Hidden traps in the Constitutional Act on the State Language
On 18 November 2014, the Parliament of the Republic of Lithuania held a press conference on ‘The erroneous interpretation of the Constitutional Act on the State Language’, in which the European Foundation of Human Rights (EFHR) asked some fundamental questions.
Back in July this year, the EFHR presented the opinion on the draft law, indicating that it expects the Lithuanian state that when adopting the law, it would not forget about voluntarily adopted international obligations, and that it would also reject the draft laws which put at risk human rights as well as interests of the citizens – national minorities. However, on 13 November the Parliament adopted the law during the first reading.
The question arises whether the constitutional act on the state language is in line with the ratified by Lithuania in 2000, Framework Convention for the Protection of National Minorities (Framework Convention).
It should be noted that the Framework Convention guarantees the right of national minorities to the public written and oral use of their language as well as the use of signs and inscriptions in this language. In turn, the duty of the state is to ensure that topographic signs are in the language of the minority.
However, it is clear that after the approval of the primacy of the Lithuanian language by the authority of constitutional law, without granting any exceptions which would ensure the protection of the rights and interests of national minorities, minority rights mentioned earlier will remain unregulated. In Europe it is another example of implementation of the law on the state language restricting the rights of national minorities. The amendments to the law on the Slovak state language implemented in 2009, were subject to the intervention of the High Commissioner on National Minorities of the Organisation for Security and Cooperation in Europe and the Council of Europe. Under the guise of improving the language culture, the law limited the possibility of using minority languages and introduced penalties for improper use of the Slovak language. According to the Commissioner, the Slovak law was adopted by the Parliament too quickly, without taking into account the opinion of the Commissioner, what is inconsistent with good practice. Lithuania by adopting similar regulations, exposes itself to the obvious confrontation with the Council of Europe.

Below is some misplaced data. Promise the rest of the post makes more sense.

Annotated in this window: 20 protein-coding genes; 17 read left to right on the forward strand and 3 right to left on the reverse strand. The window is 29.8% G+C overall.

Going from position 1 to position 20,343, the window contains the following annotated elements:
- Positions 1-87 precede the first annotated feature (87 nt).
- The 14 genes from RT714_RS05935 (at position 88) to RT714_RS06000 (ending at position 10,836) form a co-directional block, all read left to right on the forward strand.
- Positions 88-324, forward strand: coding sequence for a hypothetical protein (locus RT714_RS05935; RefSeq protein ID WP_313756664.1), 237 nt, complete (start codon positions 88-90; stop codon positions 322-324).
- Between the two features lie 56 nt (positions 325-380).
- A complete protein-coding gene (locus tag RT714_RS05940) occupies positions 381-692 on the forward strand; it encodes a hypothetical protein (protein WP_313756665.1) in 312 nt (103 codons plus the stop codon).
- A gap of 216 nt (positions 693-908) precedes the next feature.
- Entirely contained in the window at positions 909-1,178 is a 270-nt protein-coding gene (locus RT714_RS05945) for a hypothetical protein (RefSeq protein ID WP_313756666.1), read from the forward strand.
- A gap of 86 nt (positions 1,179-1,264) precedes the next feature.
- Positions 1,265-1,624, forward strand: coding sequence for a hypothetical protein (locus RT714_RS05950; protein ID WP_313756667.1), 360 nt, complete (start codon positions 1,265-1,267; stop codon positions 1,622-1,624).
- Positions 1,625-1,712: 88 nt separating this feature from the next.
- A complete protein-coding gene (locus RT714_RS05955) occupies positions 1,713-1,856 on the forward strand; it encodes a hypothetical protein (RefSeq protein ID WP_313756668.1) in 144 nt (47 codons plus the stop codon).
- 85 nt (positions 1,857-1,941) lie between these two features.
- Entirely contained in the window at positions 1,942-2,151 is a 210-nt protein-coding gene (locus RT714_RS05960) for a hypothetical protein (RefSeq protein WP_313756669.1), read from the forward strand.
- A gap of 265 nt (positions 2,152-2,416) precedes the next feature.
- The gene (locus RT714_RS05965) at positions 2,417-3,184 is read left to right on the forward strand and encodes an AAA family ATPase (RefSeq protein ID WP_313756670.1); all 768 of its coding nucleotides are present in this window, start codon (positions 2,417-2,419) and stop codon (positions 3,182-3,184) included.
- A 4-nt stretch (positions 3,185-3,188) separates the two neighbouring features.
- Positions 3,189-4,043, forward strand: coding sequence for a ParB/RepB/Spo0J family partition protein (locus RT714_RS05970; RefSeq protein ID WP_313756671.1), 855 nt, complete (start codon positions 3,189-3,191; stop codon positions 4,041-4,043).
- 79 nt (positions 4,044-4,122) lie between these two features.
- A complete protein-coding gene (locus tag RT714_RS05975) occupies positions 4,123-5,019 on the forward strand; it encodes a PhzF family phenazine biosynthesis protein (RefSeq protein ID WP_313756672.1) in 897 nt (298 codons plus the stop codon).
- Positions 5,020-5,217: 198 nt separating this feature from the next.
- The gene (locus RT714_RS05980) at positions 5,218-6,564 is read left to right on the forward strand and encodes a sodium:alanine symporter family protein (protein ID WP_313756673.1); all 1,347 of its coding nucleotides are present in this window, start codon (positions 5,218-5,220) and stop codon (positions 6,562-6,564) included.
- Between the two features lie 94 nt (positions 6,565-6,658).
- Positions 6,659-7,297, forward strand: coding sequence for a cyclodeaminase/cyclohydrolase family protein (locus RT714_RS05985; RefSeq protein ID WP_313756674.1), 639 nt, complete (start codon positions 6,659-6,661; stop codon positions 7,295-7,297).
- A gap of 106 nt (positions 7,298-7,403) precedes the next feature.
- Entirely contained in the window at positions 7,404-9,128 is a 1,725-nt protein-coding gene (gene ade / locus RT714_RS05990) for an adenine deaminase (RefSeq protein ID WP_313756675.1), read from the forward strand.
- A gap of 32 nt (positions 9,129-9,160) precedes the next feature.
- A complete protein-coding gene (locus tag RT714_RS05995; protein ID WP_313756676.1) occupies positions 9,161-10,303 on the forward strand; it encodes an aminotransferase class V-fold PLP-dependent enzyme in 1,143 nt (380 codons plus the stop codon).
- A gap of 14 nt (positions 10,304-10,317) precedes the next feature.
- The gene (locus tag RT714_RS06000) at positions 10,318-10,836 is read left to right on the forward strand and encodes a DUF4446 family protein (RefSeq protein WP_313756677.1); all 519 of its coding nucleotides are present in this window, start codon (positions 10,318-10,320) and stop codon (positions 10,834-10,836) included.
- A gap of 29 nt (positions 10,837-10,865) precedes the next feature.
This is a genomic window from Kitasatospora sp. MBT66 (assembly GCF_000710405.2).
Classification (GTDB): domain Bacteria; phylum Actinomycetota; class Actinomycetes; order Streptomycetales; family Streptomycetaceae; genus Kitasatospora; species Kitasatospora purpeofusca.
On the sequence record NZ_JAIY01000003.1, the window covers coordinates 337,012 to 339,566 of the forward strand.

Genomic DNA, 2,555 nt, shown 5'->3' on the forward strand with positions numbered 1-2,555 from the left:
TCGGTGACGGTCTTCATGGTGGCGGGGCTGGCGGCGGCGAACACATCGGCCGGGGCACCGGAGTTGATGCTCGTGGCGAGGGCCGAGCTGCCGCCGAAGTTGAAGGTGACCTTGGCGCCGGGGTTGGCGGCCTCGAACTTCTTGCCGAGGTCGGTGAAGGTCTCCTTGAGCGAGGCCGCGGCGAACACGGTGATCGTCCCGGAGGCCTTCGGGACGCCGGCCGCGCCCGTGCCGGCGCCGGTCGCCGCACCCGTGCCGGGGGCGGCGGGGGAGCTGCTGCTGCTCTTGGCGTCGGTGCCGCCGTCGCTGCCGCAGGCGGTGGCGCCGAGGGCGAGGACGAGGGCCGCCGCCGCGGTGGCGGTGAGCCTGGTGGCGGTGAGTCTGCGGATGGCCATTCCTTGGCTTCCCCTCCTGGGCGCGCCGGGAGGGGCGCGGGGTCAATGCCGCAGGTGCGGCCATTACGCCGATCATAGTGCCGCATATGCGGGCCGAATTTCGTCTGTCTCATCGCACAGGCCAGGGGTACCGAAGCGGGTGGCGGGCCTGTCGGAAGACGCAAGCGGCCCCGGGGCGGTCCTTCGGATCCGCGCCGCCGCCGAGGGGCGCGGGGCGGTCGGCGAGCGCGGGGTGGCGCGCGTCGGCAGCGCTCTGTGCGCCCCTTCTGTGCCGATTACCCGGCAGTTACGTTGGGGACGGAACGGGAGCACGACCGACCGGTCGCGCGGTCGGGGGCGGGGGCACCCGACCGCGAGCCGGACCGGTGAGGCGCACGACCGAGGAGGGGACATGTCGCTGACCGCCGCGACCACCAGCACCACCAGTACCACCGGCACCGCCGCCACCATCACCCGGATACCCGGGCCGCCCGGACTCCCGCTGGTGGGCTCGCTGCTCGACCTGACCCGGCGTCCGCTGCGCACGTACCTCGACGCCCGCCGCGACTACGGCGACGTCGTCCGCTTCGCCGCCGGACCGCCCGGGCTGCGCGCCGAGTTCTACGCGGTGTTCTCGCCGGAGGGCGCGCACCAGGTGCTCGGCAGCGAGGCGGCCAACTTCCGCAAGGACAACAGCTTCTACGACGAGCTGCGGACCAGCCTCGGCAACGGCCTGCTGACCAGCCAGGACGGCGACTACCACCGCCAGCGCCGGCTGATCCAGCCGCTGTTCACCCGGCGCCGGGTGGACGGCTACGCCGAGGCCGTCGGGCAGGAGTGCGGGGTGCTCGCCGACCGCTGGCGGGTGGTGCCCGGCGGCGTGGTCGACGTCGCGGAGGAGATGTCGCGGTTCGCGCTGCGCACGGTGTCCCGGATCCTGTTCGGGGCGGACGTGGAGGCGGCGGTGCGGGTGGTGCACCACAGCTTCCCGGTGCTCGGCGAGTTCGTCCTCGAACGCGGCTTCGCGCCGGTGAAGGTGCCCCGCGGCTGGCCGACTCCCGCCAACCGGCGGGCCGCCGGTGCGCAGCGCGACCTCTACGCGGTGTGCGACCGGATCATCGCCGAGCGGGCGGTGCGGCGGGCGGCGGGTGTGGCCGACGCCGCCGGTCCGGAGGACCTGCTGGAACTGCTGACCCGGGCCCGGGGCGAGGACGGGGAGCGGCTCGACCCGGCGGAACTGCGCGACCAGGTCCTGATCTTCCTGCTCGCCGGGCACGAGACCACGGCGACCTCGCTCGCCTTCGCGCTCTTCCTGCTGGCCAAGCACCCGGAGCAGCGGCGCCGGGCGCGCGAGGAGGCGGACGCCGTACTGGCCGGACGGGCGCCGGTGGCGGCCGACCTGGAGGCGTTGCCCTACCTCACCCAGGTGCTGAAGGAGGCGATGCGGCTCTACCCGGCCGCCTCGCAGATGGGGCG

Returning to the provisions of national law, it should be borne in mind that since 2010, Lithuania does not have any legal acts in place which would directly regulate rights and freedoms of national minorities. Thus, the opinion of one of the Members of the Parliament that these issues should be resolved by other laws which – EFHR emphasises – do not exist, should be considered at least cynical.
Similarly, as the Department of European Law, EFHR believes that the provisions of Article 10 para. 5 of the Act may be an obstacle to the free movement of goods and services in the European Union (EU).
It is worth mentioning that at the end of the press conference the proposal of the Department of Law was supported, with which also EFHR agrees, stating that under Article 14 para. 1 of the Act it should be explicitly indicated in which cases the exceptions regarding the spelling of names and surnames in identity documents or other documents can be applied. The Department of Law believes that in the present Constitutional Act there should be included spelling rules of the names and surnames in identity documents of Lithuanian citizens of other nationalities.
EFHR welcomes the discussion initiated in the Parliament and hopes that the Draft Constitutional Act on the state language will be further considered, and will take into account the interests of all citizens. The reflections and debates regarding the spelling of the common names, names of the towns, as well as the protection of the rights of national minorities should be considered and discussed together with the draft constitutional law on the state language. Otherwise, the wording of the provisions included in the Act makes it impossible to regulate the aforementioned, what is crucial for the protection of national minority rights issues.
The recording of the conference can be found here: http://www3.lrs.lt/pls/inter/w5_ivairus.sp_konf